prepare initial bid requirements more quickly. A number of lean manufacturing principles
are now incorporated into the manufacturing facility and production process.
There has also been a shift of our primary markets
from domestic to the expansion in the Middle East and Asia. We have put a sales operation
in place in China and are in the process of adding engineering capacity there as well.
CEOCFO: Are there
markets you would like to have greater penetration, and if so, how do you plan to
Mr. Johnson: As I just mentioned, we are establishing
an operation in China that will have project engineering, application design and sales
resources. Due to the time, distance and language barriers, it is important to have the
right people in place to work with customers in the local markets, and we are starting to
work orders through that operation.
Another market proving very important to us is the
Tar Sands projects in Canada. It is one of the largest reserves of crude in the world, and
our vacuum equipment is required to process this heavy crude. Additionally, the Middle
East is seeing growth in petrochemical segment. There are a number of ethylene plants
being constructed because the cost of raw feed stock, natural gas, in that part of the
world is significantly less expensive. There are many large installations for
ethylene production or secondary petrochemicals that are either being built or in the
planning stages at this time.
CEOCFO: Will you tell us
about the competitive landscape?
Mr. Johnson: That is an interesting question. Let me
give you an example. In a multi-billion dollar oil refinery processing 100 thousand
barrels of oil per day, the Graham content may approach $5 million. The efficiency of our
vacuum system is extremely important in the process and helps determine the overall yield
of end-products from each barrel of oil. Our customers come to us because we have proven
to them for 70 plus years that we know how to design equipment to increase their yields.
When we engineer our products and systems, put the equipment in place and it works; then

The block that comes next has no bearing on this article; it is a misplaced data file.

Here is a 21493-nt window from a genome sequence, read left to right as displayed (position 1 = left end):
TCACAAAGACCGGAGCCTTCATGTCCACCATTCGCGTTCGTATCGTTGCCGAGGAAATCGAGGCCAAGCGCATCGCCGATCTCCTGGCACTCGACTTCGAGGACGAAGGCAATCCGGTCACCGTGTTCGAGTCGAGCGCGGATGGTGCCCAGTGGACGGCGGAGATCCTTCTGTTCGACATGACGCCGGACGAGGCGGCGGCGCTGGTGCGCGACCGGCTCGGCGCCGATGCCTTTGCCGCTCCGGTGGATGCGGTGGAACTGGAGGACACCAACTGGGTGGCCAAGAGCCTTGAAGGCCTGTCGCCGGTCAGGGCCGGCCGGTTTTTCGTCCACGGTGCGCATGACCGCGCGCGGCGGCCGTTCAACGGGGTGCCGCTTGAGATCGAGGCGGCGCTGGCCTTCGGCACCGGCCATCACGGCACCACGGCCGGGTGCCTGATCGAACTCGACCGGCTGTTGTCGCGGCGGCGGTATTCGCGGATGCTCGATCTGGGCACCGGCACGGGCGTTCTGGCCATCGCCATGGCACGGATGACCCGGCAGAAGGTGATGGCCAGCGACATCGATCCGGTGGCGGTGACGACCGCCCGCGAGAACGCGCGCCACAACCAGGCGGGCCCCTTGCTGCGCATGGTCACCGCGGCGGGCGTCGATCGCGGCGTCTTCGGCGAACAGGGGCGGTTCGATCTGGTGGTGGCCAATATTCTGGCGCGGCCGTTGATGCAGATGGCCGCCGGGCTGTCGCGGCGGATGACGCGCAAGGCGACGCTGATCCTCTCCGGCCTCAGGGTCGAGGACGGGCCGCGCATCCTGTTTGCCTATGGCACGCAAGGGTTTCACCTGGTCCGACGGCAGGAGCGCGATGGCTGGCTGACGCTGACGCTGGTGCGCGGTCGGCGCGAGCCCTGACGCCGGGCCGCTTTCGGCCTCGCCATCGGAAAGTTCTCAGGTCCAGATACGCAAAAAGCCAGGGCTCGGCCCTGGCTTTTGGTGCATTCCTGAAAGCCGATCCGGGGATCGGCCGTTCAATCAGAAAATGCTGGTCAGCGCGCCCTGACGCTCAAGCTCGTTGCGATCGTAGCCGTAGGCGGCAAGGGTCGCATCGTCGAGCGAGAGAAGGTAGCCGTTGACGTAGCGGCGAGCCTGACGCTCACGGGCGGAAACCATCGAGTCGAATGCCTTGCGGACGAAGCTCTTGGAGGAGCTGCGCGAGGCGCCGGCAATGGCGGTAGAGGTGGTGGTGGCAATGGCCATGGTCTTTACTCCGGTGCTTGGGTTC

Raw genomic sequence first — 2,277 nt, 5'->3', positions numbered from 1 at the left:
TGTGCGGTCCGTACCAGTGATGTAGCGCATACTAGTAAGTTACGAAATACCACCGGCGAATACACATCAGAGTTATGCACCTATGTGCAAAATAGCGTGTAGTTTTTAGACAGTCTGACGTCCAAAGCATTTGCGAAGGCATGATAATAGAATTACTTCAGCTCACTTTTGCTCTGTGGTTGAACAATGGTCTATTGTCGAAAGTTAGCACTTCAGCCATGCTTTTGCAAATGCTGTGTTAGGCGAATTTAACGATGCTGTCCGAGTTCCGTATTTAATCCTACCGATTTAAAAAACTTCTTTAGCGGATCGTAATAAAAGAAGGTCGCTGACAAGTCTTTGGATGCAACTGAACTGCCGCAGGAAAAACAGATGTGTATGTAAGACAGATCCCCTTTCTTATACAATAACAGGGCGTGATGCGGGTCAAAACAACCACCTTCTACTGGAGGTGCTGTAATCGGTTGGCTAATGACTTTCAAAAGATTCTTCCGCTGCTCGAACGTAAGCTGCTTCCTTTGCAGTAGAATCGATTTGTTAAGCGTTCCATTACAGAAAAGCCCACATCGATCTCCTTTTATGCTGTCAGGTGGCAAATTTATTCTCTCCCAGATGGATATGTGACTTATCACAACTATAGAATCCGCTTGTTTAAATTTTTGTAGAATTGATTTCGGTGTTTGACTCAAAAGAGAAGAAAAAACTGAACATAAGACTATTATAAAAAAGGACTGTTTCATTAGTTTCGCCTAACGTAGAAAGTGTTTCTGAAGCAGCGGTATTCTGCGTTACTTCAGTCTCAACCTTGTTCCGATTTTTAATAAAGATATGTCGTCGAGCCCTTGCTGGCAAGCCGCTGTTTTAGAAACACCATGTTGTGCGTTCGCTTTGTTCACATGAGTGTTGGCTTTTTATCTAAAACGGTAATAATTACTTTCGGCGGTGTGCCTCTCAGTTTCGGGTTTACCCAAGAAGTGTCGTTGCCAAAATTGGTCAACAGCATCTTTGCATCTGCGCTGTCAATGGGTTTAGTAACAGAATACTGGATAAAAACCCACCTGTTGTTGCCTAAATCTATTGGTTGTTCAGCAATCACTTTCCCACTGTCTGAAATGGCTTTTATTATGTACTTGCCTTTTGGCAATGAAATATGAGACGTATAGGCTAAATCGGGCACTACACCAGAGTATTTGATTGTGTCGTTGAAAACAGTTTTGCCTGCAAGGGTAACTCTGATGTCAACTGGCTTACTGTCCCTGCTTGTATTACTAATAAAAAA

they are reluctant to switch suppliers because our products have become an integral part
of the yield of that refinery. Therefore, our competitors have a very difficult time
growing into these channels because they dont have the long history of successful
projects to point to that proves they are knowledgeable in these complicated projects.
CEOCFO: Are you able to bring on enough new engineers that
have the expertise for these projects, and how do you face the challenge of finding
talented human resources?
Mr. Johnson: We have had to attack that problem with a
number of different solutions, including improving the overall efficiency of our existing
department. We have brought an element of automation to our existing engineering
processes, including implementation of CAD design software and programs, which we continue
to enhance and improve upon. Certainly, hiring people is a longer-term solution, but it
can take new engineers anywhere from 18 months to 2 years to become effective and
contribute to the engineering output. A third solution we utilize is to outsource some of
the engineering and design functions to lower cost regions.
CEOCFO: What are you doing in the area of lean manufacturing?
Mr. Johnson: Weve taken a number of steps in this
area. We implemented a 5S program, which involves cleaning, organizing and
visualizing the work place, so there is a sense of flow through the manufacturing process.
Once the flow is in place, human resources can be used in more effective and efficient
manners. For example, we are constantly looking at our inventory and the point of use
inventory so it is in close to each step in the process where it is needed. The overall